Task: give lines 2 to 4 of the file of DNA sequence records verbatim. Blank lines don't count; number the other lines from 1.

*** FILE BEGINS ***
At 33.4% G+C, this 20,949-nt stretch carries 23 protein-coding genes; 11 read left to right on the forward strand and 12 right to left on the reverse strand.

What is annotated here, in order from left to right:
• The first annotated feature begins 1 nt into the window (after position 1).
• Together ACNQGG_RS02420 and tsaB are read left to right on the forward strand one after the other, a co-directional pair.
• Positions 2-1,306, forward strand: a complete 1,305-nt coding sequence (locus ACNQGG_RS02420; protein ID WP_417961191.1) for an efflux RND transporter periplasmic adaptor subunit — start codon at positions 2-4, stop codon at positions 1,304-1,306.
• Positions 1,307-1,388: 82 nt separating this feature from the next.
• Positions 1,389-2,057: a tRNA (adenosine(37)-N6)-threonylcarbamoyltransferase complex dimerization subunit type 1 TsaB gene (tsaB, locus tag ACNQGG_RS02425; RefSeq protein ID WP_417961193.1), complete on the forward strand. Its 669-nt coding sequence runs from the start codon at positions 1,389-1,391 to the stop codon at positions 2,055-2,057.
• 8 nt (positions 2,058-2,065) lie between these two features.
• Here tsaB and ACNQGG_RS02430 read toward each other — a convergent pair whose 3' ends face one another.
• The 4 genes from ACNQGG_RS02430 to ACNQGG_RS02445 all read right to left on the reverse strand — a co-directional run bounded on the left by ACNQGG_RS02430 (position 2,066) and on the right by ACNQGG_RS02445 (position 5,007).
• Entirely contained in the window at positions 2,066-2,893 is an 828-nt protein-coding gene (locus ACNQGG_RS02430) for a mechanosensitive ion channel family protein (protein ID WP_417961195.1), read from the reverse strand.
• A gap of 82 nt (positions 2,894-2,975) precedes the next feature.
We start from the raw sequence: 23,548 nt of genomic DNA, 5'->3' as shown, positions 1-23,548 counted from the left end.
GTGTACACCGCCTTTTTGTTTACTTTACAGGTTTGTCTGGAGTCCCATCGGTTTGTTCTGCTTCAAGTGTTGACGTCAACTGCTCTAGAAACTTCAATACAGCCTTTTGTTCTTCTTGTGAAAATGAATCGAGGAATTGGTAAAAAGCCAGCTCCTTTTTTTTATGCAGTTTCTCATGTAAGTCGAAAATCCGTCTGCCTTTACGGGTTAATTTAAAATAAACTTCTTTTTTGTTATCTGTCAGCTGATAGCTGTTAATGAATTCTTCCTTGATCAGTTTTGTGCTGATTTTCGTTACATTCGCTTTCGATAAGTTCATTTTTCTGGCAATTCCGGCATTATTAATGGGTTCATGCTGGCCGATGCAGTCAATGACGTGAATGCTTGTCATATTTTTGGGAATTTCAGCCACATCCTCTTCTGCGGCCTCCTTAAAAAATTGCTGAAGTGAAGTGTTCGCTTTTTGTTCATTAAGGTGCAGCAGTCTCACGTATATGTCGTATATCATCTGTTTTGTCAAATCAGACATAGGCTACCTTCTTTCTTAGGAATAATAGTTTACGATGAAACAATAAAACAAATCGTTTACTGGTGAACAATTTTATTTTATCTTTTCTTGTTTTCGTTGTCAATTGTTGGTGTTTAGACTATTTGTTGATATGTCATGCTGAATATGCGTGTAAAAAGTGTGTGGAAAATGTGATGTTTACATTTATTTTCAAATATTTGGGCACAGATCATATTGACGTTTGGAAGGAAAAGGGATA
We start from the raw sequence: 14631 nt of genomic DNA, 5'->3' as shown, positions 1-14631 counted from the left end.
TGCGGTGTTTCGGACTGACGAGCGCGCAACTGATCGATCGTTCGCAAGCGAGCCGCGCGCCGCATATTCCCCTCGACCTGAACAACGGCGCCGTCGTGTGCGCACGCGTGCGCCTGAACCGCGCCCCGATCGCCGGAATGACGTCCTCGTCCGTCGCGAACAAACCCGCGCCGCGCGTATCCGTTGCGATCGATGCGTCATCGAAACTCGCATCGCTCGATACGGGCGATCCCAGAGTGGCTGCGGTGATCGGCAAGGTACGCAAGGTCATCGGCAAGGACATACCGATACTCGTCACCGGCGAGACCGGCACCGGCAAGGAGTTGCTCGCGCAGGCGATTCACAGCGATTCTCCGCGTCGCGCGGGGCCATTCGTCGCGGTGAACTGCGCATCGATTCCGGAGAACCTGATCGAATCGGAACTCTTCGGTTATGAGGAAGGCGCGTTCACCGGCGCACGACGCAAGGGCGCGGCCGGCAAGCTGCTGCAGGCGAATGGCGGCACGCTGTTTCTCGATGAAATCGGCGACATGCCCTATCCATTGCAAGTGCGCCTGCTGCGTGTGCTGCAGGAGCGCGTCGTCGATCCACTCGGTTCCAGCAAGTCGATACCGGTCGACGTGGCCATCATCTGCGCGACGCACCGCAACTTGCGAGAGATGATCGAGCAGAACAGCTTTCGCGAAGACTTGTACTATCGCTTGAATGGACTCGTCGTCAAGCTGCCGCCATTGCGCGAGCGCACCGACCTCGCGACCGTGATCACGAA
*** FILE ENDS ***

What is annotated here, in order from left to right:
• The first annotated feature begins 1 nt into the window (after position 1).
• Together ACNQGG_RS02420 and tsaB are read left to right on the forward strand one after the other, a co-directional pair.